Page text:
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#66 Finkeren

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Posted 27 April 2017 - 13:36


Guns. Guns make a world of difference.


Yeah, but since the original Yak-7 design was unarmed (due to being a trainer) that was hardly what pleased the people who evaluated it so much.
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#67 senseispcc

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Posted 27 April 2017 - 13:44

If I read correctly the table, I have before me (it is in Polish) all types off Yak-7 and the UTI-26 (the Yak-7 trainer) where between 50 and 80 km/h slower than the Yak-1's.

And also the celling from equal to 1000 meters less depending of type. The landing distance of the Yak-7 was longer depending of type. The Yak-7 was always slower to climb.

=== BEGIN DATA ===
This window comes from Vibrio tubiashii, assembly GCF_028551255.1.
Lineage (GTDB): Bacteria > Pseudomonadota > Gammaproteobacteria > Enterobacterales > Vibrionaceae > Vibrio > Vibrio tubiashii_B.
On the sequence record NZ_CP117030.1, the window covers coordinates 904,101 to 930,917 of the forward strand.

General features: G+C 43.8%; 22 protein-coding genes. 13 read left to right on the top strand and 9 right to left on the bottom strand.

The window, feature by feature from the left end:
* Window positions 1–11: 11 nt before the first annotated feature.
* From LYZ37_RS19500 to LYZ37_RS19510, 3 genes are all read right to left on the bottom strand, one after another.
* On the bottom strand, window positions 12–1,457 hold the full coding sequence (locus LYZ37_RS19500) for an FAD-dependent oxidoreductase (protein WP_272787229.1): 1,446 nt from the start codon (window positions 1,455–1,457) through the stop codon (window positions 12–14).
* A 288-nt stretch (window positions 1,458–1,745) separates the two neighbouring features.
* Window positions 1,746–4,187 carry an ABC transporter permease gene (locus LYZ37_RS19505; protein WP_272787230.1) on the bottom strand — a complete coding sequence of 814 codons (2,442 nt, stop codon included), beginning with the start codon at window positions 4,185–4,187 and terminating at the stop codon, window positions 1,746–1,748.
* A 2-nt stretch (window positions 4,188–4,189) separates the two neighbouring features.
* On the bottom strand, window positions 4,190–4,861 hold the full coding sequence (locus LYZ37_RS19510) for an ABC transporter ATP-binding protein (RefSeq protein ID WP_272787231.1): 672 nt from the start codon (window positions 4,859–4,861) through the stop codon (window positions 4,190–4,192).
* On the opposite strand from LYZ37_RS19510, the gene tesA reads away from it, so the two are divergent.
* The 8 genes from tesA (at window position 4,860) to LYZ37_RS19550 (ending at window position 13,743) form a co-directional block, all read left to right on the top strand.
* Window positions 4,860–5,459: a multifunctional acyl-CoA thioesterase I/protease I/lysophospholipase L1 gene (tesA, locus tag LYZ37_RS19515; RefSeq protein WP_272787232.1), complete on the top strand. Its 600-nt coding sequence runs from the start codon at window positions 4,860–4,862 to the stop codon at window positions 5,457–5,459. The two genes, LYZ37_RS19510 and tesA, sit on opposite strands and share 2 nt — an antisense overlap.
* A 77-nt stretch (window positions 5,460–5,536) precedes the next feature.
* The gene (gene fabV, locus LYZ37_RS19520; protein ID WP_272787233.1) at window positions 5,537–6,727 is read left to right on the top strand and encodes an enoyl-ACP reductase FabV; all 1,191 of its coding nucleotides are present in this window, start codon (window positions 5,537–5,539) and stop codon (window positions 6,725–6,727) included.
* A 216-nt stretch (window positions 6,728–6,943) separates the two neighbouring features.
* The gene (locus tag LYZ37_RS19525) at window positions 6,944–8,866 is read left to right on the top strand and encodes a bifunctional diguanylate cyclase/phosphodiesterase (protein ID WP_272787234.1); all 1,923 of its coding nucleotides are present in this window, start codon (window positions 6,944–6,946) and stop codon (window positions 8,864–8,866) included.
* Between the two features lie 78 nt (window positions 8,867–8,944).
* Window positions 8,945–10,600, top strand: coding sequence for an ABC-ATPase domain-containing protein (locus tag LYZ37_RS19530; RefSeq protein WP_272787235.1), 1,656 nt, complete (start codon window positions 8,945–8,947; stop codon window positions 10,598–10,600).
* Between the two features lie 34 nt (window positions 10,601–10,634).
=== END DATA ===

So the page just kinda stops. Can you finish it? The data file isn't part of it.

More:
And last thing I could read on the table is that the Yak-7 any type and the UTI-26 where all heavier than their counterparts the Yak-1's.   :salute: 


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#68 Brano

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Posted 27 April 2017 - 15:55

Yeah, but since the original Yak-7 design was unarmed (due to being a trainer) that was hardly what pleased the people who evaluated it so much.

Original UTI-26-2 prototype had 2x7.62mm ShKAS. After all it was advanced 2-seater fighter trainer,so being able to practice shooting was kind of essential  ;)

Serial Yak-7UTI had it reduced to 1xShKAS on the left side with 500 rounds of ammo.


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#69 JtD